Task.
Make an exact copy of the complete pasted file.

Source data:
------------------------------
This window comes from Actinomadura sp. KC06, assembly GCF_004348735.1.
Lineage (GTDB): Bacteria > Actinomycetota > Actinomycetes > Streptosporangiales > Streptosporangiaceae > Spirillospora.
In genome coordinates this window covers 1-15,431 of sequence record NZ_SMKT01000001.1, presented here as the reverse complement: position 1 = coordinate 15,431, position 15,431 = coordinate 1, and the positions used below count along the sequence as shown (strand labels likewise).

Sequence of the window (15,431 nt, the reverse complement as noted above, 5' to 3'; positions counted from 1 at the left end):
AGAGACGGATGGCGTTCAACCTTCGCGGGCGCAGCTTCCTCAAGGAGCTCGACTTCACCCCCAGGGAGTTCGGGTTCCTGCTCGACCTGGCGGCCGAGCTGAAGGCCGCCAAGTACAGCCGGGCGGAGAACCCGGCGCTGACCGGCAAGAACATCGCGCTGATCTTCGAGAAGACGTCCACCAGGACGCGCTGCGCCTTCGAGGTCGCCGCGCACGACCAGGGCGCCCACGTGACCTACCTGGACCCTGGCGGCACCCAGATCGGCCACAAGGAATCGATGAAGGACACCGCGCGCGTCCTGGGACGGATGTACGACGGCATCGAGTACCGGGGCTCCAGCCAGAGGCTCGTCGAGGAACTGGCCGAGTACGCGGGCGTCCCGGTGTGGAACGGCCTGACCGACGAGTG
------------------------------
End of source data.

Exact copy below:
This window comes from Actinomadura sp. KC06, assembly GCF_004348735.1.
Lineage (GTDB): Bacteria > Actinomycetota > Actinomycetes > Streptosporangiales > Streptosporangiaceae > Spirillospora.
In genome coordinates this window covers 1-15,431 of sequence record NZ_SMKT01000001.1, presented here as the reverse complement: position 1 = coordinate 15,431, position 15,431 = coordinate 1, and the positions used below count along the sequence as shown (strand labels likewise).

Sequence of the window (15,431 nt, the reverse complement as noted above, 5' to 3'; positions counted from 1 at the left end):
AGAGACGGATGGCGTTCAACCTTCGCGGGCGCAGCTTCCTCAAGGAGCTCGACTTCACCCCCAGGGAGTTCGGGTTCCTGCTCGACCTGGCGGCCGAGCTGAAGGCCGCCAAGTACAGCCGGGCGGAGAACCCGGCGCTGACCGGCAAGAACATCGCGCTGATCTTCGAGAAGACGTCCACCAGGACGCGCTGCGCCTTCGAGGTCGCCGCGCACGACCAGGGCGCCCACGTGACCTACCTGGACCCTGGCGGCACCCAGATCGGCCACAAGGAATCGATGAAGGACACCGCGCGCGTCCTGGGACGGATGTACGACGGCATCGAGTACCGGGGCTCCAGCCAGAGGCTCGTCGAGGAACTGGCCGAGTACGCGGGCGTCCCGGTGTGGAACGGCCTGACCGACGAGTG